Prince Gyasi’s 2024 Pirelli Calendar wraps timeless artistry with community notes
Wrapped in a blue abyss, a young Prince Gyasi is pictured playing with colourful tokens in the 2024 Pirelli Calendar. Only it’s not actually the 28-year-old photographer, but Abul Faid Yussif, a seven-year-old pretending to be him. Prince was behind the camera, capturing Yussif inside his mind. Here, on the cover, the visionaire’s creative innocence is epitomised – a driving motivation behind his exquisite execution of the docket’s 50th edition entitled Timeless.
When I met Prince, despite his aptitude for conceiving hues, he was dressed in all black (except for the silver accents on his square-toe Gucci boots). He’d just finished a few rounds of interviews ahead of the Calendar’s release, and unfortunately, I wasn’t his last. It’d only been two minutes, and we hadn’t gotten through formal introductions. Instead, I stood in front of the inspired creator, an architect of vibrance, if you will, watching as he dabbed spilled liquid from the carpet with a napkin. I had entered his room in The Edition Hotel when Prince, moving to greet me, knocked a can of Dole Pineapple Juice over. “Wait, let me wipe off this part,” Prince insisted before I approached the leftover dribble. “This is terrible.”
The moment was tender – there I was, standing in front of this esteemed artist, inside a private room stocked with sweet snacks and soft drinks all set up to honour his transformative work. Yet, he was concerned about staining the hotel rug. Right then, I saw Prince’s purity, his inner child. He hadn’t told me how this part of himself inspired his concept for the Calendar, but it was clear he’d been protecting and channeling it all his life.
From international supermodel Naomi Campbell, His Majesty Otumfuo Osei Tutu II, and renowned actor Idris Elba to poet Amanda Gorman and revolutionary producer Jeymes Samuel, this year’s Pirelli Calendar featured leaders, inventors, writers, and icons through the lens of an adolescent Prince. The 2024 special edition presents 12 images that pull you into a subverse of colour, setting each token individual against a hue-specific background, delineating them as the timeless personas Prince sees – a testament to their permanent effect on the world. He tells their stories and his own by channeling his heritage and his youth. As the first Black artist to shoot for Pirelli, Prince aimed to embolden a younger generation, inspiring them to be fearless in their pursuit, whetever that may be– and in my opinion, he did.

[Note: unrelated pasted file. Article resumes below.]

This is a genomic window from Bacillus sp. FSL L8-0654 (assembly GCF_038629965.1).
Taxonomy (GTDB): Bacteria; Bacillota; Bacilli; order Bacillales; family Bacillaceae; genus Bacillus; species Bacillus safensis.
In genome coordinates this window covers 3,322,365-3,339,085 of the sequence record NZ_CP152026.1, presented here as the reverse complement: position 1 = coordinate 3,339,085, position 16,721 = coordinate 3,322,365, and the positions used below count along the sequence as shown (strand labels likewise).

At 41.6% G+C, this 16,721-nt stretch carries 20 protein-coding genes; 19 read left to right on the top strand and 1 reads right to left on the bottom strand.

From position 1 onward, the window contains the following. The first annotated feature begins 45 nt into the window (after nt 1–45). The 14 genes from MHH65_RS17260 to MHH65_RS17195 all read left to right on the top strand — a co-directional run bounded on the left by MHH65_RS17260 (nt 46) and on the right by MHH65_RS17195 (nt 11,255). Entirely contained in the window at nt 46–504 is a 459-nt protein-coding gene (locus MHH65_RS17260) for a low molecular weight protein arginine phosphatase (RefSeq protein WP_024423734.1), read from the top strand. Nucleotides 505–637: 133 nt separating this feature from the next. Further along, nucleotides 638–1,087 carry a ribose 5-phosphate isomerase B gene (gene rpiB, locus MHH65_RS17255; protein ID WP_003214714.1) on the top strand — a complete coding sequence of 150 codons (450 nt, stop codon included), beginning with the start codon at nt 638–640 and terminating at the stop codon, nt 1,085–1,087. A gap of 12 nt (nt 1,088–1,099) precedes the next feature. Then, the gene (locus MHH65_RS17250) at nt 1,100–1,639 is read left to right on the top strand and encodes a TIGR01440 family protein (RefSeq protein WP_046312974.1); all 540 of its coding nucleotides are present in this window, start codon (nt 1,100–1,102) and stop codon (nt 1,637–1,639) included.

Abul Faid Yussif poses as a young Prince Gyasi for the cover of the 2024 Pirelli Calendar (The 2024 Pirelli Calendar)
With the introduction and expansion of tyre competitors in 1964, Pirelli UK Limited, the Italian multinational conglomerate’s British subordinate, sought to increase its visibility by adding a new facet to the company – a print book offered exclusively to its customers. The Group hoped they could beat the competition by utilising this distinct marketing strategy to not only celebrate their loyal community, but current cultural phenomenon. For the original Calendar, Pirelli tapped art director Derek Forsyth and photographer Robert Freeman, the creator behind the achromatic stills of The Beatles.
Throughout the past four decades, the Calendar has been at the vanguard of present time, producing images that impress upon modern ideas. Between Paolo Roversi, Terence Donovan, Patrick Demarchelier, and Annie Leibovitz, the world’s most iconic photographers have combined their own avant-garde style with intentional set and fashion direction to formulate and put forth their individual views. Whether you’re referring to Sarah Moon’s 1972 docket that established her as the first female photographer to shoot for the Group or Mert and Marcus’ reaction to sensual beauty with models like Kate Moss and Gisele Bündchen in their 2006 edition, each Calendar has been modishly produced as a constructive instrument in society.
When defining his approach, Prince thought back on how he perceived each creative when he was child. The goal was to channel their immutable effect, illustrate the community among them, while enforcing this message: “I may be the first but I refuse to be the last” to encapsulate this idea of being timeless.
“You have to remember the first time you heard of the name Naomi Campbell. You have to remember and you have to see it the way it was, not trying to tamper with it. It has to be authentic,” Prince told me. “But at the same time, because you want to create a surreal world, you have to make sure it’s coming from your memories from when you were a kid because, for me, I‘m still a child. Everything is like a playground to me and bringing all these people together and creating unique sets for them, I had to be a child again.”
“They are the ones that kind of created a pattern for you to follow,” he continued.
His Royal Majesty Otumfuo Osei Tutu (The 2024 Pirelli Calendar)
Prince admitted he was influenced by each innovator over the years, but his artistic path was almost predetermined, long before he found his niche. Growing up, his parents were musicians and his grandfather was a former “traditional pop artist”. Whether he liked it or not, art was intrinsic to his life. However, Prince had developed his own rare relationship with colour too.
As a child, the Ghanian artist quickly realised his sensory association was different from that of others. He had been diagnosed with synesthesia early on, meaning his brain routes sensory information through irregular senses. Tuesday isn’t just the second day of the week for him. The number four isn’t just a measurement or quantity. And the letter “P” isn’t only the first letter of his name. Everything was, and still is, thought of as a certain shade or hue.